(Editor’s note: Sellout Crowd’s coverage of the Oklahoma-Texas game in Dallas is Sponsored by Modelo – The Official Beer of Fans with the Fighting Spirit (https://www.modelousa.com))
NORMAN — Oklahoma wide receiver Brenen Thompson has wrangled with the questions.
How do you find a home away from a hometown of one stoplight and 3,000 people?
What does it take to sift through 36 scholarship offers and find a place to fit in?
How do you handle broken promises, early let downs and football disappointments?
What do you do when you recognize you’re not where you’re supposed to be?
And how do you cross the Red River and one of college football’s most bitter rivalries, swapping Austin for Norman after one season at Texas?
“He never looked at Oklahoma as a rival team (in the transfer portal),” said Bonnie Thompson, Brenen’s mother. “He looked at it as a program that he could help, that could help him and was the best fit for him on and off the field.”
One more question … What do you do with all that Texas gear?
Brenen Thompson as a Texas Longhorns wide receiver, practicing before a Nov. 5, 2022 game at Kansas State. (Mikala Compton/American-Statesman/USA TODAY Network)
‘He’s just itching’
The last time OU saw Texas, Thompson suited up for the Longhorns and played 16 snaps in the Sooners’ worst defeat in the 118-game history of the series.
A year later Saturday (11 a.m., ABC), he returns to the Cotton Bowl as a potential gamebreaker in OU’s passing attack first, a piece of walking history second.
“It might be a little different,” Thompson said. “But being in this position with these guys? I wouldn’t change it for the world.”
OU historian Mike Brooks believes Thompson might be the fastest player ever to play at OU. Brooks, the primary source for information on the Sooners dating to the 1800s, is certain that Thompson is the 10th player to transfer from Texas into the football program at OU.
Three players did it before Oklahoma even gained statehood. Two more traded places across the 1920s and 1930s. Since World World II, only five have made the Red River switch.
Jack Mitchell, OU’s first All-American quarterback, started his career at Texas in 1941, then played for Bud Wilkinson’s Sooners after his military service.
One OU football historian believes receiver Brenen Thompson, shown here speaking to reporters during media day on Aug. 1, may be the fastest Sooner ever. (Bryan Terry/The Oklahoman / USA TODAY Network)
Monty Johnson broke a multi-generational lineage of OU football players when he signed with the Longhorns in 1967. The ballhawking safety quit football at Texas and enrolled as a student at OU before Chuck Fairbanks pulled him from a fraternity house back to football for 22 starts from 1969-70.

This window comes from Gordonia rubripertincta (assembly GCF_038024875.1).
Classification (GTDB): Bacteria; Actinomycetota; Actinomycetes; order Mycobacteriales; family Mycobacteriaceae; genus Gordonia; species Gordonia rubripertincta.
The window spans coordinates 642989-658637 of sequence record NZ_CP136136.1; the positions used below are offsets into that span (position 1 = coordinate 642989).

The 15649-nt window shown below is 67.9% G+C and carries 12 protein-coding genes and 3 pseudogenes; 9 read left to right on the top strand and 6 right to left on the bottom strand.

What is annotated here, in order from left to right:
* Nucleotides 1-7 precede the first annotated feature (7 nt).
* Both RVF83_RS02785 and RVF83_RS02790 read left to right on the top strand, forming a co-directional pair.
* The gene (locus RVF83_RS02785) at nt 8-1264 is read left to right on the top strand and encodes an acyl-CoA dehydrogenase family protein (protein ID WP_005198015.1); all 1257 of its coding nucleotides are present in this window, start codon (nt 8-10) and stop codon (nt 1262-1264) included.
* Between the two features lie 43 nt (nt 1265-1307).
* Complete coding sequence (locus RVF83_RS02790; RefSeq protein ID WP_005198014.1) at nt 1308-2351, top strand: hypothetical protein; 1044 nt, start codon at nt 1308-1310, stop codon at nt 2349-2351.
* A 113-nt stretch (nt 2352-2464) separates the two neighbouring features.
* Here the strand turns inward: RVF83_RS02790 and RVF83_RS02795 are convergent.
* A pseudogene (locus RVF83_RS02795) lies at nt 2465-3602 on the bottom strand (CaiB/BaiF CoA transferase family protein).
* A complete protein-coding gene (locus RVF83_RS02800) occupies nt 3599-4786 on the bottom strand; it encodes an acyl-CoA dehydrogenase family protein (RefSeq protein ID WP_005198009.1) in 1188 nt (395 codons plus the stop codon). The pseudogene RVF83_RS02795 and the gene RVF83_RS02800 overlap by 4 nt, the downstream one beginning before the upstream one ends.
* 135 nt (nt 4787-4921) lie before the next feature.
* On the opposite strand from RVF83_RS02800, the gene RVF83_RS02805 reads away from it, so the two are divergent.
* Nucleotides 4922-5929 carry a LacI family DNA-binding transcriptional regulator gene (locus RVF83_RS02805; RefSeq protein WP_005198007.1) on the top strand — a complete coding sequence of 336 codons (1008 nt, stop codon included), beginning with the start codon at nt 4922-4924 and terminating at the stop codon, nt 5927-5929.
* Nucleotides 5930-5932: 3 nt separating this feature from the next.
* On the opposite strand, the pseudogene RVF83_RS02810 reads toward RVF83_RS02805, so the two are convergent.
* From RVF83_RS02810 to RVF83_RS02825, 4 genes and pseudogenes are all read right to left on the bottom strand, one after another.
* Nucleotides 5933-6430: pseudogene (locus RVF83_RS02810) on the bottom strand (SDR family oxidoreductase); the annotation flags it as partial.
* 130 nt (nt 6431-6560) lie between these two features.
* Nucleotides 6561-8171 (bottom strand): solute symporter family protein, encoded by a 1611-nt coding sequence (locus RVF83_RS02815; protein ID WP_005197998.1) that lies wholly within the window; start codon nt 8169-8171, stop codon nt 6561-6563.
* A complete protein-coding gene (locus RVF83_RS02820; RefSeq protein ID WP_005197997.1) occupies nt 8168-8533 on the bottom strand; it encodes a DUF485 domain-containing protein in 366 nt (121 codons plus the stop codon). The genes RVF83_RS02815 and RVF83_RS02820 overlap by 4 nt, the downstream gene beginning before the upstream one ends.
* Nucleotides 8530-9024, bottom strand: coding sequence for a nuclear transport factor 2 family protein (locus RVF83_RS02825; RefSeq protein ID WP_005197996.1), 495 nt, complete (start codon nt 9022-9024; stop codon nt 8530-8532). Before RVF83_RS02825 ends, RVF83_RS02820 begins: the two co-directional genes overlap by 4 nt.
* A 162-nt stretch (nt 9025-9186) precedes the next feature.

Paul Moriarty began as a Longhorn in 1988 and finished as a Sooner in 1992. The late Du’Vonta Lampkin signed a letter of intent with Texas but spent all three of his college seasons at OU.
Now, there’s Thompson. The speedy wideout meets a familiar Longhorns’ secondary coming off his two-catch, 62-yard Sooners debut in a 50-20 win over Iowa State.
“He’s nowhere close to what we feel like he can be when it’s all said and done,” Brent Venables said this week.
Sidelined by an ankle injury through the first four weeks of the season, Thompson highlighted his first bit of action at OU with a 54-yard, second-quarter reception.
Thompson had a sense early in the week that his number might finally get called. Venables found Bonnie in the crowd as the Sooners walked into the stadium and told her to get ready.
Week 5 delivered Thompson’s initial flash in an OU uniform. Another opportunity waits Saturday in Dallas against the school he once called home and the program he knew he had to leave.
“It’s been two years since Brenen has scored a touchdown,” Bonnie said. “He’s long overdue. He’s just itching.”
Finding a fit
The connections and much of the love the Thompsons developed at Texas remain. So do the frustrations.
“You got into nine games. But did they utilize you correctly in nine games? The answer to that is probably no,” Bonnie said. “I don’t mind telling anybody that because they didn’t. They burned a redshirt that was unnecessary.”
Thompson’s time on the field last fall produced just one catch for 32 yards. The lone season with the Longhorns taught Thompson how to compete. But Spearman, Texas, always felt far away.
About eight hours from Austin and four from Norman, Spearman functions as a tight-knit farm town. It’s a wet city in a dry county. The town of 3,087 is home to J.B. Buchanan’s windmill collection and Texas Tech women’s basketball coach Krista Gerlich.
Texas’ Steve Sarkisian once ran into a problem there when he wanted coffee on a trip to visit Thompson. There’s only one coffee shop in Spearman and it’s closed on Sundays. Thompson’s mom called in a favor to get the coach a cup of joe.
“(It’s a) small town. Farming, hunting, fishing,” said Thompson, who spent his summers on the farm painting sprinkler heads. “One stop light … I would say we were somewhat of a farm family.”
The small town got a big jolt when Thompson emerged within it as a coveted national prospect.
Spearman had never seen an athlete like the one who made varsity as a freshman, played emergency quarterback as a sophomore and made use of his blazing speed to become a two-way playmaker and state champion track star as an upperclassman.